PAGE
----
Beshallach: Pillar of Cloud and Fire

(This blog was first posted on January 9, 2011.)

And God went before them; by day, a pillar of cloud to lead them down the road, and by night, a pillar of fire to give light for them, for walking by day and night.  The pillar of cloud by day and the pillar of fire by night will not withdraw from before the people.  (Exodus/Shemot 13:21-22)

And the messenger of God pulled out, the one going before the camp of Israel, and it went behind them; and the pillar of the cloud pulled out from before them, and it stood behind them.  Thus it came between the camp of Egypt and the camp of Israel, and it was the cloud and the darkness, and it lit up the night, so that this did not come near to this, all the night.  (Exodus/Shemot 14:19-20)

And it was in the last night watch when God looked down on the camp of Egypt in a pillar of fire and cloud, and it put the camp of Egypt into an uproar.  (Exodus/Shemot 14:24)

amud = pillar, column, upright support; from the verb “to stand, to take a stand”

Humans often hear God’s voice in the Torah, but there are only two verses where humans might be seeing God:  when the elders climb Mount Sinai and behold God’s feet in Exodus 24:10, and when God lets Moses see his back in Exodus 33:23.  The rest of the time, God becomes manifest through messengers (also called angels) who look like human beings; and through unnatural fires.  Fires of God appear in a covenant with Abraham; in the destruction of Sodom and Gomorrah, and later Korach; in Moses’ burning bush; on Mount Sinai; in the portable sanctuary or Tent of Meeting; and in the pillar of cloud and fire that leads the Israelites from the border of Egypt to the border of the promised land at the Jordan River.

This pillar first appears in this week’s Torah portion, Beshallach (“when he was sending out”). Pharaoh finally sends the Israelites out of Egypt, after the tenth plague.  When they reach the edge of the wilderness, the Torah says God “went before them”, and it describes the pillar.

The commentary is divided on whether there is one pillar or two.  But if the pillar of cloud is replaced by a separate pillar of fire for the night, what does the changing of the guard look like?  The Torah never describes it.  And in the third quote translated above, the Torah says that at dawn God was in “a pillar of fire and cloud”, which sounds like one pillar containing both elements.  So I picture one pillar that looks like a column of fog in the daylight, but as it gets dark, people see sparks of fire in the cloud, and at night only the fire is visible.

The pillar of cloud and fire has several purposes.  When the Israelites are traveling, rather than camping, the pillar is a guide showing them which way to go.  It is also a reminder that God is with them—that God is “taking a stand” for them, and they must “take a stand” for their god.

The pillar can only be divine.  A whirlwind can form a temporary pillar of cloud, a bonfire can make a pillar of flame and sparks, and an erupting volcano can do both, but a continuously moving pillar of cloud and fire is a miracle.

Furthermore, fire is already associated with the god of the Israelites, and it naturally inspires awe and fear.  A cloud, on the other hand, is usually made of fog.  In the desert, moisture is a welcome caress on the skin, a gentle gift, a reminder of God’s kindness.  God’s kindness is confirmed later in the story by the fact that even after the Israelites do things that enrage both Moses and God, even after they make the Golden Calf, the pillar of cloud and fire returns to lead them.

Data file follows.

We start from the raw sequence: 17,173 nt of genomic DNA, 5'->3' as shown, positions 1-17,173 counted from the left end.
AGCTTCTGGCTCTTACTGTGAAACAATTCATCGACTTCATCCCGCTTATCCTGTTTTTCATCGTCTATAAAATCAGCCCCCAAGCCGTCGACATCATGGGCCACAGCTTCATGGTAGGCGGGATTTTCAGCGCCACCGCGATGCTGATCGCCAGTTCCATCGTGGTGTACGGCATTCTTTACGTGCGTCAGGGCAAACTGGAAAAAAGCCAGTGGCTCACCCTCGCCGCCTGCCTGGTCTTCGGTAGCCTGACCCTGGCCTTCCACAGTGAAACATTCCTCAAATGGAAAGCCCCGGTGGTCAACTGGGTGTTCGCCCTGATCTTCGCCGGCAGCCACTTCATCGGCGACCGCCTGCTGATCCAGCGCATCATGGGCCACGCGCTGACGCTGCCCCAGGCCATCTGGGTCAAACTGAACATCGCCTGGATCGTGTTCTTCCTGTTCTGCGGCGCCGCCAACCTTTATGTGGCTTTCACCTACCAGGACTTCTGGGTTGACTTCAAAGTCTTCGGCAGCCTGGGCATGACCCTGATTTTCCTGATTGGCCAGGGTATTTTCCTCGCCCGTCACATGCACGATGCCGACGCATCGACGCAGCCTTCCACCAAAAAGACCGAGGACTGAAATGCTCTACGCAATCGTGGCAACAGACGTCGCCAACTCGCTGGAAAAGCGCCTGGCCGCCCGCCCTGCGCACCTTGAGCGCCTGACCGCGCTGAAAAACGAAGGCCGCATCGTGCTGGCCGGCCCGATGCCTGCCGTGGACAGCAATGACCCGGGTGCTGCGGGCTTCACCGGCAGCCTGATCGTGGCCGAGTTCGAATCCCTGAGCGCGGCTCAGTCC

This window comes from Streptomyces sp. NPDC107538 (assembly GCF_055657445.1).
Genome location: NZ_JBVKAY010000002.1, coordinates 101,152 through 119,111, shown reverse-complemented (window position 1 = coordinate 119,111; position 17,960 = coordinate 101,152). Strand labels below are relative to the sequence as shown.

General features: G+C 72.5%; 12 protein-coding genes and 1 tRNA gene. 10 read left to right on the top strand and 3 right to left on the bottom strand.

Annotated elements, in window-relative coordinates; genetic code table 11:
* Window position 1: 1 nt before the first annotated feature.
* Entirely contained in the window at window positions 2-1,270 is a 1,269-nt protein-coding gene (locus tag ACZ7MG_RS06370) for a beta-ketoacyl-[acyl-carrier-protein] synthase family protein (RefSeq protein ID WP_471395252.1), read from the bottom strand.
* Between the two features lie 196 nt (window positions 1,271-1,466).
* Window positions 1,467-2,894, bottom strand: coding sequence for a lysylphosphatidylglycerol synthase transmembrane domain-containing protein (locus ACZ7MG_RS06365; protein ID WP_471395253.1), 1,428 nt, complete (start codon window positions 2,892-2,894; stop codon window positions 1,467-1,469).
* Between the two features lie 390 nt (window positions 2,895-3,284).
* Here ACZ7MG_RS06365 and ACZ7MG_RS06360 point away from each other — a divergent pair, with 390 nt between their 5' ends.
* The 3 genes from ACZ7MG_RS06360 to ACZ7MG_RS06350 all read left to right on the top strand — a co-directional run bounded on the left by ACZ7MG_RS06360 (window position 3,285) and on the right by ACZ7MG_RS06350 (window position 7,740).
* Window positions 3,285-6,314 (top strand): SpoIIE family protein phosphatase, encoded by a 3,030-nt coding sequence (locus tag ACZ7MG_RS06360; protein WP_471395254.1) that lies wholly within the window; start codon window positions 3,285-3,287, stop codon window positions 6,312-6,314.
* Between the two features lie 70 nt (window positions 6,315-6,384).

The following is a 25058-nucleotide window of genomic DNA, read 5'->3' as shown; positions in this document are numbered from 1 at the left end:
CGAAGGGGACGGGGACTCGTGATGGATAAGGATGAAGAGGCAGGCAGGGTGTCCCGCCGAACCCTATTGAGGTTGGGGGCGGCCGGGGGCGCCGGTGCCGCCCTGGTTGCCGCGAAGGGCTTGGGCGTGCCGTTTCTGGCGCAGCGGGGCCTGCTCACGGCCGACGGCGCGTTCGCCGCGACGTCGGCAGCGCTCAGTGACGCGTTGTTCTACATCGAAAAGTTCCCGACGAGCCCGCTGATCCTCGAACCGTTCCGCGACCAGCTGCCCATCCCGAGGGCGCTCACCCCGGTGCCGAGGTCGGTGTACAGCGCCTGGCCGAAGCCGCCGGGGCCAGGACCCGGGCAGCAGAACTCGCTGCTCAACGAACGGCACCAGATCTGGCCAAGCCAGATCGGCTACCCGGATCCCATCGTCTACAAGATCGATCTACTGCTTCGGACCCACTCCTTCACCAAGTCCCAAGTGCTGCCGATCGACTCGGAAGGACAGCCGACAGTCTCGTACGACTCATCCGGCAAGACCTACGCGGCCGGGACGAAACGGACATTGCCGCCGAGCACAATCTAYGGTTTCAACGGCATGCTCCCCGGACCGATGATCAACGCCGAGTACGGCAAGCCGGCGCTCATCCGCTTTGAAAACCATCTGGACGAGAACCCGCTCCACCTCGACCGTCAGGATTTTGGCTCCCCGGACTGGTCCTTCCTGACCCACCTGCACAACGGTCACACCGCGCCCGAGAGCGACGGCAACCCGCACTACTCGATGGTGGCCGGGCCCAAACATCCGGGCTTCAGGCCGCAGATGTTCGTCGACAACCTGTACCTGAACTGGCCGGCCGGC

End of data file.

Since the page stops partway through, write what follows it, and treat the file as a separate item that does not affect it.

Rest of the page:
In this week’s Torah portion, the pillar of cloud and fire is not only a guide and a reminder of God’s presence, but also a protection from the Egyptian army when it pursues the Israelites and catches up with them at the Reed Sea.  Rabbi Ovadiah Sforno, a 16th-century Italian commentator, wrote that the angel, the pillar of cloud, and the pillar of fire were three separate things, and the angel came down to direct the two pillars, which both circled around to stand behind the Israelites, between their camp and the camp of the Egyptian army.

But since the word malach means both angel and messenger, I think the pillar of cloud and fire is God’s messenger.  The message for both camps is that God stands up for the Israelites, protecting them from the Egyptians.

Nevertheless, in the morning, when the Sea of Reeds splits and the pillar presumably moves along with the Israelites across the dry seabed, the Egyptians foolishly follow them.  And once the Israelites are safe on the shore, God looks down from the pillar of cloud and fire, and puts the Egyptian army in an uproar by making their chariot wheels get stuck or fall off.  Only then, when it is too late, do the Egyptians recognize that God is waging war on them, and decide to flee.

It’s a replay of Pharaoh’s refusal to take the miraculous plagues seriously.  No matter how visible the reminder of God’s presence in our world, people will ignore it if they are fixated on destroying something.  When we are determined to solve a problem by eliminating it, we override any inner qualms, whether they appear as cloud, the heart-softening temptation of kindness, or as fire, the nagging fear that we are playing god or doing something wrong.

But if we try to be holy people, metaphorically taking a stand with God, we can recognize both kindness and awe as manifestations of the divine, inspiring us to take the right path.  We have a better chance of noticing when we are fixated on killing a problem.  We can look around for other solutions, other ways of dealing with the problem, even other ways of working with problematic people.

Instead of getting stuck in the muck and drowning, we can continue on our journey, guided by the pillar of cloud and fire within.

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